With so many mutual funds to choose from, investors can have a hard time identifying those few funds that deserve their investment dollars. Many folks tend to gravitate to the big-name fund shops, figuring if the fund is run by one of the more popular fund companies, it must be OK.
But that isn't always the case. Even great fund families can have funds that you might not want to own. So to help in your search, I've examined a handful of solid funds from fund giant T. Rowe Price
T. Rowe Price Personal Growth Fund (TRSGX)
The T. Rowe Price Personal Growth Fund invests in a mix of stocks and bonds, although it is more heavily weighted to stocks. The fund is currently 80% invested in equities, which is about where the fund's equity allocation has been throughout its 13-year history. Personal Growth Fund is headed up by Edmund Notzon, who has been at the helm for almost nine years. Notzon leads a committee that adjusts the fund's exposure among the various asset classes based on valuations and top-down macroeconomic analysis. The actual task of picking stocks is delegated to other T. Rowe portfolio managers.
In recent years, this fund has leaned more heavily into growth stocks, including current top holdings Microsoft
T. Rowe Price Personal Growth has performed admirably, and has beaten the S&P 500 Index in six of the past 10 years. This is especially impressive, considering the fund has roughly one-fifth of its assets in fixed income. The fund lagged most notably during the more speculative years of the late 1990s, but that's to be expected, given the fund's asset allocation. The fund's 10-year annualized return (through August) of 8.7% places it in the top 11% of large-cap blend funds. If you are looking for an equity-oriented balanced fund that won't leave you stranded during rough market environments, you may want to get to know this fund.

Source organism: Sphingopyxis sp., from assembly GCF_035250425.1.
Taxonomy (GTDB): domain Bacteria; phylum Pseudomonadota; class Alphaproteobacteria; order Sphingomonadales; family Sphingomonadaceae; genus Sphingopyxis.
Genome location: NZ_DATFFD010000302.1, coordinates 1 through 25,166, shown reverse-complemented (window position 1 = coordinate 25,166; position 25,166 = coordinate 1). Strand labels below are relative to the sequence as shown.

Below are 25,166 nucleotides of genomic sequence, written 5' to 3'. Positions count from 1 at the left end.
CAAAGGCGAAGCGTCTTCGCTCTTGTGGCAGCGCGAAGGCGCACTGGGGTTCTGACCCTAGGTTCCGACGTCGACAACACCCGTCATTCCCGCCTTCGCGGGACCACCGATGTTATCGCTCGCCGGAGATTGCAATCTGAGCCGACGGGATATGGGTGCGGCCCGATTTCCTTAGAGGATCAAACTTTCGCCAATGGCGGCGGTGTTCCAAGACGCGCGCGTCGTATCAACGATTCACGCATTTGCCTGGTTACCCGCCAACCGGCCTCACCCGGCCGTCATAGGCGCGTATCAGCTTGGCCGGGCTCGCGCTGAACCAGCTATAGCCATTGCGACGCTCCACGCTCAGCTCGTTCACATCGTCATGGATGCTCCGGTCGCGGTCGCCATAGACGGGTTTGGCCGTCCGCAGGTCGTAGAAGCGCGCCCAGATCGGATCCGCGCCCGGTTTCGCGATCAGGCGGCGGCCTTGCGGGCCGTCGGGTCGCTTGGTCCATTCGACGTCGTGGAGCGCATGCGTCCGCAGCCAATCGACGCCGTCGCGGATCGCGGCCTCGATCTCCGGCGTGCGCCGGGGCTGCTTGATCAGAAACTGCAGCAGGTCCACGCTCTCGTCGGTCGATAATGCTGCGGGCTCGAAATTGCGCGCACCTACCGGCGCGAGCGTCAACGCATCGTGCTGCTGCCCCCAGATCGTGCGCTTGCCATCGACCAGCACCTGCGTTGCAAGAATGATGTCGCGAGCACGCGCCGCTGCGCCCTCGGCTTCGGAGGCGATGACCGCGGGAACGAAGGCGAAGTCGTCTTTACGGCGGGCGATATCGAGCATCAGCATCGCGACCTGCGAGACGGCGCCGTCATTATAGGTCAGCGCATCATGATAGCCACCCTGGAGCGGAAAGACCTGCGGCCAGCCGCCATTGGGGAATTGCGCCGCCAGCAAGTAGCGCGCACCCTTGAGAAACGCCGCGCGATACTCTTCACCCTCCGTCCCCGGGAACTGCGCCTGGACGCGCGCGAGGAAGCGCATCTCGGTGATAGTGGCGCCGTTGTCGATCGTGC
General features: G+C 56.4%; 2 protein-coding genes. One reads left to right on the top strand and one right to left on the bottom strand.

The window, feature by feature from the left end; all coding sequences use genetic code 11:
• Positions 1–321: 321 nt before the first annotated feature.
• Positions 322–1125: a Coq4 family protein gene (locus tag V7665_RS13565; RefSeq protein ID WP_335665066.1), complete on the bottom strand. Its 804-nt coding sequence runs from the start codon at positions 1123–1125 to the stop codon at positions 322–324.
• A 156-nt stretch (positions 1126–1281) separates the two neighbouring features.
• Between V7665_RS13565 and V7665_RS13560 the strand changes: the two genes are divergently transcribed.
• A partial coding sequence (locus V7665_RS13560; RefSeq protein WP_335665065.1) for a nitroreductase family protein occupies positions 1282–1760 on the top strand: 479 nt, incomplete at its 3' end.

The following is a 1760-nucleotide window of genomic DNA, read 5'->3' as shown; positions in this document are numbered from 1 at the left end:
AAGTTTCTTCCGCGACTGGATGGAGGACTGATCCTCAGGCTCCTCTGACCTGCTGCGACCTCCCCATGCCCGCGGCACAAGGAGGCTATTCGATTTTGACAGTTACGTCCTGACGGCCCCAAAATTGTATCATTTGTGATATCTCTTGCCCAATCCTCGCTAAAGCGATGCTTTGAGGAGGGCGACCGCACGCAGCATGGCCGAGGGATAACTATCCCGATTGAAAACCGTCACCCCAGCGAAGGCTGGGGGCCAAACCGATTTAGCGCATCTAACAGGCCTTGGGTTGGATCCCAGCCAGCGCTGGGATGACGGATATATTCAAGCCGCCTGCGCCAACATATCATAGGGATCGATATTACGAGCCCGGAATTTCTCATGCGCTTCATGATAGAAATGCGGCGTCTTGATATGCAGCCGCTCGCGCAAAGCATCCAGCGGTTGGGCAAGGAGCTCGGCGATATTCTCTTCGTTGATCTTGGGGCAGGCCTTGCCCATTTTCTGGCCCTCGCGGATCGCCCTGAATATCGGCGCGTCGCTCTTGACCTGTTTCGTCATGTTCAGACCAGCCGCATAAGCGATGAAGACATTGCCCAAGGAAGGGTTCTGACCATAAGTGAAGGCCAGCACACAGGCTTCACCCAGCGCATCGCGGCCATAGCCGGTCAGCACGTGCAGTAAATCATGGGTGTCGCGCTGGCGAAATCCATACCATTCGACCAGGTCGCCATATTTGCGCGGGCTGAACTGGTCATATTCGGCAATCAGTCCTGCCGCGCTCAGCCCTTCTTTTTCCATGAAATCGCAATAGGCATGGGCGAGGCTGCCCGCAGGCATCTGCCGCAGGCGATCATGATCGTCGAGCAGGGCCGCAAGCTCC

T. Rowe Price Spectrum Growth Fund (PRSGX)
This T. Rowe Price fund is very similar to the Personal Growth fund. It too is run by Notzon and invests in both growth and value stocks across the market capitalization spectrum and around the globe. However, Spectrum Growth is a fund of funds, and its holdings currently consist of nine other T. Rowe funds, including its Growth Stock (PRGFX), Value (TRVLX), and International Stock (PRITX) funds. Notzon and his team adjust the allocation to these equity funds based on their assessment of the greatest opportunities for value.
Spectrum Growth Fund currently devotes about 70% of the portfolio to large-cap names, and about 25% to foreign stocks. Expenses are a reasonable 0.81%, and sector concentrations are generally not an issue here.
The fund boasts a solid, if unspectacular, performance track record. This all-equity fund has beaten the S&P 500 Index every year since 1999, and it's posted a 10-year annualized return (through August) of 8.4%, compared to 6.8% for the S&P 500. Although the fund lost money during the bear market of 2000-2002, it lost quite a bit less than both the S&P 500 and the average large-cap blend stock fund during that time. Like most T. Rowe funds, Spectrum Growth won't deliver off-the-charts returns, but it's also unlikely to lag the market for sustained periods of time.
Stay tuned for Part 2 of this series, where we take a look at some more top funds from T. Rowe Price.
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